WASHINGTON -- Presbyterians gathering next week will choose between two divergent paths. The first seeks to change the church's definition of marriage to a relationship between any "two people," while the second seeks to preserve the church's teachings that marriage is between a man and a woman.
The General Assembly of the Presbyterian Church (U.S.A.) will take up a series of items, among them proposed constitutional amendments to change the definition of marriage in the PCUSA Book of Order. The effect would be to allow churches to host and ministers to officiate at same-sex marriages. Other proposals would interpret the PCUSA constitution as allowing any state-recognized same-sex marriage to be celebrated as a Christian marriage.
The Final Report of the Special Committee on Civil Union and Christian Marriage asserts that "members of the PC(USA) cannot agree" on "the place of covenanted same-gender partnerships in the Christian community" and must therefore show "mutual forbearance." Traditionalists have instead encouraged the adoption of a minority report that upholds "the church's biblical, historic, and confessional position that, among all varieties of sexual relationships, only marriage between a man and a woman is ordained by God and blessed by our Lord Jesus Christ."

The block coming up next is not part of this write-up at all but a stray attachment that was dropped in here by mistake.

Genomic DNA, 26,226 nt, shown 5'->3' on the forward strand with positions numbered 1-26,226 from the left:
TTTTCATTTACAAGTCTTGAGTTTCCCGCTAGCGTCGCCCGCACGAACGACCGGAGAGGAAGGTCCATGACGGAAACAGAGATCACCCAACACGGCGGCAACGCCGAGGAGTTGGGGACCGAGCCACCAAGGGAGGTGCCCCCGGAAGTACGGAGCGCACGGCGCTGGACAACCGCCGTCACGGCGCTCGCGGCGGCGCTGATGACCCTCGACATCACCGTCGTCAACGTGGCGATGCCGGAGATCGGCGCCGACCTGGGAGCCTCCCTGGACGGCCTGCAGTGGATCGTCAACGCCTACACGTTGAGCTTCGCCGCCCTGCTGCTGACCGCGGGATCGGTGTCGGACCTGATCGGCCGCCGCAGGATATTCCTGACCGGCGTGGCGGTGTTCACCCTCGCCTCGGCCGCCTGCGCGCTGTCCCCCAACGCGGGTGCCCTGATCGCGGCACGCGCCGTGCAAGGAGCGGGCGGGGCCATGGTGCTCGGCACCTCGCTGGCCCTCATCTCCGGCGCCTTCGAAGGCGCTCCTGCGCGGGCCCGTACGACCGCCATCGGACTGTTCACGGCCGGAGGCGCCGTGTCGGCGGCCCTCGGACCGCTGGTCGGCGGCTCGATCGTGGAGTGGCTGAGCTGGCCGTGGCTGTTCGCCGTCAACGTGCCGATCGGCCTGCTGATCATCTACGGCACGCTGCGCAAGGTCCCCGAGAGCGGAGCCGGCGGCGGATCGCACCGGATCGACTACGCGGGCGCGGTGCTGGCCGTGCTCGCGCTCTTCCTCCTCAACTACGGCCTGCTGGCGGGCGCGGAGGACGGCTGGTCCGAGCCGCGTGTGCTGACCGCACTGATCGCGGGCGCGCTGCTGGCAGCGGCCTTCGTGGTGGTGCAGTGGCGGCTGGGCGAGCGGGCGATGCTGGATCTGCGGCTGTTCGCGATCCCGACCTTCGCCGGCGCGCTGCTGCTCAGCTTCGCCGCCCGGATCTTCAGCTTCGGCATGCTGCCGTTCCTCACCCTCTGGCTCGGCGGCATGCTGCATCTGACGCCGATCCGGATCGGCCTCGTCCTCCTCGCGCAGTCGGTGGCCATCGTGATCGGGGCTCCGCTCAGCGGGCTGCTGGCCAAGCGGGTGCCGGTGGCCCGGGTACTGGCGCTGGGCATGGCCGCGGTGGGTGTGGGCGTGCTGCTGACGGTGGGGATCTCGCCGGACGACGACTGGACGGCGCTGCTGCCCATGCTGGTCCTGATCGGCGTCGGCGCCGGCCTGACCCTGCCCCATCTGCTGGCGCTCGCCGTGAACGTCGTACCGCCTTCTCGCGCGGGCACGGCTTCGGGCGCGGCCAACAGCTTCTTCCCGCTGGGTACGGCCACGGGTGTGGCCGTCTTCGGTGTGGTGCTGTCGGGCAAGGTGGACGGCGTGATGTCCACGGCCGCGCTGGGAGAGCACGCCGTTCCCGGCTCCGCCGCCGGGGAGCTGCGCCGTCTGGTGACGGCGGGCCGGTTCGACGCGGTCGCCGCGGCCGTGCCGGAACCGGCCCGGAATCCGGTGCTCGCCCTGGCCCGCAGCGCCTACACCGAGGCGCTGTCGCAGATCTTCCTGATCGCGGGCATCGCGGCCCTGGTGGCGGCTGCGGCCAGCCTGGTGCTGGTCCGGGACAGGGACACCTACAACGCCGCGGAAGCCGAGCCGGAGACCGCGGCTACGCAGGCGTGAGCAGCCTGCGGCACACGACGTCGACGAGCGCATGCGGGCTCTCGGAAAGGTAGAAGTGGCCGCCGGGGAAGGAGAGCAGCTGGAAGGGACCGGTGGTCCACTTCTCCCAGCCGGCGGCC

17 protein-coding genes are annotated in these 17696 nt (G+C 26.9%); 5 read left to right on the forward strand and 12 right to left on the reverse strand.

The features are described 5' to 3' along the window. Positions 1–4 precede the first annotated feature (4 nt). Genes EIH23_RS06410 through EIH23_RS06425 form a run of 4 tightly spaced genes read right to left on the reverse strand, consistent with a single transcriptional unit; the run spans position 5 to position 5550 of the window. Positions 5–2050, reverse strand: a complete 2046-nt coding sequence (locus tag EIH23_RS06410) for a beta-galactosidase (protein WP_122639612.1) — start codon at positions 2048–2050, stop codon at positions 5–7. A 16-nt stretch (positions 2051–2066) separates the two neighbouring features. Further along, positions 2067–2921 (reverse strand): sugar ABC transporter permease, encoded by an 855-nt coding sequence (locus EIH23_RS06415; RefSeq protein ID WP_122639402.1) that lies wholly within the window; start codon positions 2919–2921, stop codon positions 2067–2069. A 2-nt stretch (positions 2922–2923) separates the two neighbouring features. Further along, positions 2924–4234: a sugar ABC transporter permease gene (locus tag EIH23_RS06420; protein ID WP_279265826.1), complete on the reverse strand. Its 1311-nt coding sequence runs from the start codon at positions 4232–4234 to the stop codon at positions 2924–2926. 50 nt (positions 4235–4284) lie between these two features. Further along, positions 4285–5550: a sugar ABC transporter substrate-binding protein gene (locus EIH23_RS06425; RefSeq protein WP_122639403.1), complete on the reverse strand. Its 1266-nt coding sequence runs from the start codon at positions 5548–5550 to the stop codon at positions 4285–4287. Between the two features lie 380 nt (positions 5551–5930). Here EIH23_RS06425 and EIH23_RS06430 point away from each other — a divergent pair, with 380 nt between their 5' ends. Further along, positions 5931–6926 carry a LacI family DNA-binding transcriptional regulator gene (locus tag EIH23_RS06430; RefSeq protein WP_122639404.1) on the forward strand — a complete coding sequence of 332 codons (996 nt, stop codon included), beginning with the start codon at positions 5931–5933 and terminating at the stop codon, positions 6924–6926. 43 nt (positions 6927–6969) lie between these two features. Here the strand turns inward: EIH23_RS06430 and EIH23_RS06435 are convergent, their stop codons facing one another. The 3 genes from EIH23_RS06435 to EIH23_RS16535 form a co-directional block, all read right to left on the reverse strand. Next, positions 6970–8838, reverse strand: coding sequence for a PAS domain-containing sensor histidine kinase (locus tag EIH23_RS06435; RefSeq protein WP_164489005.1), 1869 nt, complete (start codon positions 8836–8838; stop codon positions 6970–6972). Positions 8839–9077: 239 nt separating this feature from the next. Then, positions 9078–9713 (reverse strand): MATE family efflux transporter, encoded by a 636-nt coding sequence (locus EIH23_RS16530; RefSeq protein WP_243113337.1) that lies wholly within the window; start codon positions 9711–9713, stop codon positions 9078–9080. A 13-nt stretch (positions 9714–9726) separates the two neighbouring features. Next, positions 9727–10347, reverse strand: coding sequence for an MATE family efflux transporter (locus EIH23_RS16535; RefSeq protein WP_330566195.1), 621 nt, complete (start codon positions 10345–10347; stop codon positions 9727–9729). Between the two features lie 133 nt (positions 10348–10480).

Alan Wisdom, IRD's Vice President for Research and Programs and Director of its Presbyterian Action committee, commented:
Popular VideoThis young teenage singer was shocked when Keith Urban invited her on stage at his concert. A few moments later, he made her wildest dreams come true.
"The Scriptures and all parts of the PCUSA constitution consistently teach that marriage is instituted by God as a gift to all humankind, and that we are to honor that gift.
"If the PCUSA embraces sexual revisionism, it would deliberately sideline itself. It would exalt western liberal notions of individual moral autonomy above shared understandings of the Bible. It would follow the United Church of Christ and the Episcopal Church on the road to theological marginalization, internal division, accelerating membership loss, and cultural irrelevance.
"Shall we assert the right to redefine marriage to suit our own contemporary notions of justice? Shall we treat marriage as if it were no different from other sexual relationships? Or shall we reaffirm the biblical vision of an exclusive, lifelong, one-flesh union of the two complementary sexes created by God?"
Alan Wisdom's paper "Is Marriage Worth Defending?" and articles on the PCUSA Special Committee on Civil Union and Christian Marriage are viewable on the IRD website. Wisdom will be on site in Minneapolis available for media interviews.